In a little over a month’s time, Climate Emergency Manchester (1) will be releasing a report about what action the City Council has taken in the by-then six months since declaring a climate emergency. One focus will be on how much communicating about climate change various Big Fish have been doing.
In the meantime, the 8 page report “Communications Service Plan – Review” going to Resources and Governance Scrutiny Committee (2) makes for depressing reading, if you believe – to use the old ACT-Up slogan “Silence = Death.”
It starts so promisingly, with an “Environmental Impact Assessment”.
But… that’s it for mentions of “climate” or “climate change” or even “climate emergency.” An opening soothing statement followed by nowt? Say it isn’t so….
So, there are (1.)5 ” four areas of focus for communications for 19/20. Each area has
improvement projects that will support the successful delivery of the plan for
the organisation. They are:
- Integrated working
- Digital delivery
- Participation and engagement
- Service organisation and governance
- The freaking climate emergency.”
Yeah, we inserted that last one.
Still, it’s not all bad news. Thanks to EU action the Council has achieved an ENORMOUS reduction in some electrons being whizzed around –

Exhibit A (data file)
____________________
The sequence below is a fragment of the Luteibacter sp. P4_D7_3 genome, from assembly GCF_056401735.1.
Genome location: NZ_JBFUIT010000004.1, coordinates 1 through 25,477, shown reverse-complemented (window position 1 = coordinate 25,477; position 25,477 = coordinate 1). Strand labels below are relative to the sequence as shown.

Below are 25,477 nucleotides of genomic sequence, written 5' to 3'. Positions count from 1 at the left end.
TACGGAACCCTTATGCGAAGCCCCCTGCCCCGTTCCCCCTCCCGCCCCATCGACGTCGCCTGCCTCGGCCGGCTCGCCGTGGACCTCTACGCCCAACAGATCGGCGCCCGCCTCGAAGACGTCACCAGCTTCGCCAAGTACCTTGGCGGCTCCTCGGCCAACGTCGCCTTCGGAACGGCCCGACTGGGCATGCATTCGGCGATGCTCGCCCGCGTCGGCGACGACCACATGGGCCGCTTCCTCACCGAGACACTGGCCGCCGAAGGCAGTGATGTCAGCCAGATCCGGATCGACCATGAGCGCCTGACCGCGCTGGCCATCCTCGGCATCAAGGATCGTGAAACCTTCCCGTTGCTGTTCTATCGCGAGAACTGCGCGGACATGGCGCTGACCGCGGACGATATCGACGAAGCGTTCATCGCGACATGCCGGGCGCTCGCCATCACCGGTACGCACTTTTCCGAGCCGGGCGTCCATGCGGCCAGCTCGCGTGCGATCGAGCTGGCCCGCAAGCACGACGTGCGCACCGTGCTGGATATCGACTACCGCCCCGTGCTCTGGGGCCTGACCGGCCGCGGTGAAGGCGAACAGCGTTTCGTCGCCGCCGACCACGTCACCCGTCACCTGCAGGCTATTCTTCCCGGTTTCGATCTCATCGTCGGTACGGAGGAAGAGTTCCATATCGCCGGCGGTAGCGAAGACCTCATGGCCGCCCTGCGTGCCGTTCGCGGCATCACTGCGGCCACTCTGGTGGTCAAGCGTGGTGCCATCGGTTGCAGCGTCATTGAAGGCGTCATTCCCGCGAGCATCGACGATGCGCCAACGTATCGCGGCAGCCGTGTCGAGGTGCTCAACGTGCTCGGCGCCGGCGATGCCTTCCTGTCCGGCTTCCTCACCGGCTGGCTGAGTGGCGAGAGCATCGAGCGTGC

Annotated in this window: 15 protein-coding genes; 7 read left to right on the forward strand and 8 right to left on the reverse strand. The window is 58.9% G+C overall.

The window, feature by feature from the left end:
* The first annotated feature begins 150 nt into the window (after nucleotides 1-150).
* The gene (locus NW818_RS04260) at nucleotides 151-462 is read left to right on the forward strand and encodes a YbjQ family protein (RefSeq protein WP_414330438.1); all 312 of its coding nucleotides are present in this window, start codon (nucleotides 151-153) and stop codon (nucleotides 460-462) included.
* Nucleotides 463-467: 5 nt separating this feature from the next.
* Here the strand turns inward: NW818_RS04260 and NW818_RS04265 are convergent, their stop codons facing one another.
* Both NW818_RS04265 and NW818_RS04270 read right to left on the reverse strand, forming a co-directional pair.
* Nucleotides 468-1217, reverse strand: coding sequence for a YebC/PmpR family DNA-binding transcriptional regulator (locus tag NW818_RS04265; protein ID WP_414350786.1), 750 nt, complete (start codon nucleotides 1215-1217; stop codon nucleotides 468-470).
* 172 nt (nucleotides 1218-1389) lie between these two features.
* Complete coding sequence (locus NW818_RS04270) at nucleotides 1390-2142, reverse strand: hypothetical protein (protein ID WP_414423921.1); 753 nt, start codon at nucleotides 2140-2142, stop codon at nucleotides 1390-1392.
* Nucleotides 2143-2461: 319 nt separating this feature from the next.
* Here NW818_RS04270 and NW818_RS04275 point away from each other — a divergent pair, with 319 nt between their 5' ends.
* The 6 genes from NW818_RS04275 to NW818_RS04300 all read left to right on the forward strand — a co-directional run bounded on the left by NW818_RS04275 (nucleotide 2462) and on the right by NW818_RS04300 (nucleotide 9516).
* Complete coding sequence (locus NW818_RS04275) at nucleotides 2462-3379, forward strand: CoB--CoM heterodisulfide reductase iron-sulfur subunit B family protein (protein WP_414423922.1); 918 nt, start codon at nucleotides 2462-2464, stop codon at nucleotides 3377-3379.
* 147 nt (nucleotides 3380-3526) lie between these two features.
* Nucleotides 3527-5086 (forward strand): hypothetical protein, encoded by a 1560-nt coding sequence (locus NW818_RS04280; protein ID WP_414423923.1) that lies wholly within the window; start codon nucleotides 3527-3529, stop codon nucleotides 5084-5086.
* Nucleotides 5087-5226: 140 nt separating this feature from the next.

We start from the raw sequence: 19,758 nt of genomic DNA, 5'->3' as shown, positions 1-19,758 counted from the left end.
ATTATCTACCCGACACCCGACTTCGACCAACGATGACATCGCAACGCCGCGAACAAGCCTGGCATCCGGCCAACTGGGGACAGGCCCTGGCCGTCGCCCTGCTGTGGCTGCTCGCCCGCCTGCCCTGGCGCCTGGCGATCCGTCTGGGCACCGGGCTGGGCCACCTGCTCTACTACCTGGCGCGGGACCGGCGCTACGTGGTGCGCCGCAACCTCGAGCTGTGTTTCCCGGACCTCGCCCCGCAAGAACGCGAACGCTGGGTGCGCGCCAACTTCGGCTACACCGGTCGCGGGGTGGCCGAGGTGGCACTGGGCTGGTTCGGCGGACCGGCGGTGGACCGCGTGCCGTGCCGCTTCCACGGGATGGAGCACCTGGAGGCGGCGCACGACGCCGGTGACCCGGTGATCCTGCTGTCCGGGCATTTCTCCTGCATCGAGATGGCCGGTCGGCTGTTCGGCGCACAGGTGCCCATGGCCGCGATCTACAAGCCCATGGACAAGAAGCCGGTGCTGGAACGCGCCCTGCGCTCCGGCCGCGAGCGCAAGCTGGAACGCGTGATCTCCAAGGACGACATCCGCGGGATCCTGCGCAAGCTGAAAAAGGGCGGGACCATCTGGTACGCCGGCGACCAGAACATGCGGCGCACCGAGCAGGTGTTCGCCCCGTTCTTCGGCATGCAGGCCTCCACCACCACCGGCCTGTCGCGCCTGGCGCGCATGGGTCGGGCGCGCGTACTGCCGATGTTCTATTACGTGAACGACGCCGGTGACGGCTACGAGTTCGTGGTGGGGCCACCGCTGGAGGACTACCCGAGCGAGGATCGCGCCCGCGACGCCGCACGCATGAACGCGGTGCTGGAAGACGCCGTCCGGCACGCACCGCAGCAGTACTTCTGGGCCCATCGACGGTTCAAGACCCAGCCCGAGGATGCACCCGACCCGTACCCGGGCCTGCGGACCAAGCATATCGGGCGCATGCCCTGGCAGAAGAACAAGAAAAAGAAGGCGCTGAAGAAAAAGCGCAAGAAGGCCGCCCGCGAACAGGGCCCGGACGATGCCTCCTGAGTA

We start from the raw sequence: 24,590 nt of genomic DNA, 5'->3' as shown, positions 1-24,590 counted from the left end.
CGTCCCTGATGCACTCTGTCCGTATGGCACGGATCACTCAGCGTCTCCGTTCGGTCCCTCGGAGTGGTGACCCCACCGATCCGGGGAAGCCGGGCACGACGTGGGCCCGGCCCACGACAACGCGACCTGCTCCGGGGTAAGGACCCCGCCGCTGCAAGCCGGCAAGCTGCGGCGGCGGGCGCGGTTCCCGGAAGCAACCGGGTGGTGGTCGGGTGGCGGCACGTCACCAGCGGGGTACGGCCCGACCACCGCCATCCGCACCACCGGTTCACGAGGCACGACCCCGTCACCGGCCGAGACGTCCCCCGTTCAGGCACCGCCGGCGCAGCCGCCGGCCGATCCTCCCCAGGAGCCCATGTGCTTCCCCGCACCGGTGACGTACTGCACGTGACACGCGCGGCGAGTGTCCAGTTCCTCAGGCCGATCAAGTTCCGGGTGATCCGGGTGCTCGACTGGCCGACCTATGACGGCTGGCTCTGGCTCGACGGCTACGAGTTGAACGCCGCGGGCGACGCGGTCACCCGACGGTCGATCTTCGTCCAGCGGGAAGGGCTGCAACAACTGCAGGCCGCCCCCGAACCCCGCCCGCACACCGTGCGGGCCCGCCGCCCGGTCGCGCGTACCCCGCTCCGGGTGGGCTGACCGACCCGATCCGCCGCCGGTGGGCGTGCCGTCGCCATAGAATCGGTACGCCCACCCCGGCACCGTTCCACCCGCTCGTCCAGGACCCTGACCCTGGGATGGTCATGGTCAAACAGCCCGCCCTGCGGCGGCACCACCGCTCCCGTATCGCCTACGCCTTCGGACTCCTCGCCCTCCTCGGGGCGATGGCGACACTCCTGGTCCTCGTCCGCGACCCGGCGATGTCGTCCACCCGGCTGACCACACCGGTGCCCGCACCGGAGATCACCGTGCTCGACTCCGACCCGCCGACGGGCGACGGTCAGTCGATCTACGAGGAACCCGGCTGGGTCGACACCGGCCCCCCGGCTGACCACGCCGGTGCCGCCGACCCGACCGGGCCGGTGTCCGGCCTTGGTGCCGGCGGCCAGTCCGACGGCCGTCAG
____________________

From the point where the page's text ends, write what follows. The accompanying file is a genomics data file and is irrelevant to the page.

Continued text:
(3.9) “The changes brought about by GDPR and the removal of non-compliant data
meant the reduction in the reach of the Council’s e-bulletin went from over
100,000 to less than 5,000.”
And it is fun to learn the following.
But, um, climate emergency, anyone? WTAF, as the young people used to say, back in 2009 or so?
Hopefully the Resources and Governance Scrutiny committee members will ask for a report about climate comms? Watch this space…
(1) Climate Emergency Manchester was established in March 2019. The editor of Manchester Climate Monthly, Marc Hudson, is one of the core group members.
(2) There are six scrutiny committees. They are made up of “back-bench” councillors and their ostensible job is to keep tabs on what is and is not being done by the Executive and the officers. The scrutiny committees meet about ten times a year (2 hrs ish per meeting), in public. You’re able to attend and if you live in Manchester you can ask to speak on particular agenda items. Our advice is – never go alone, especially if it is your first time. You WILL lose the will to live. The scrutiny committee meetings are live streamed these days (the subject of past and future FoIAs).
The six scrutiny committees are –
Resources and Governance, Health, Communities and Equalities, Neighbourhoods and Environment, Economy, Children and Young Peopl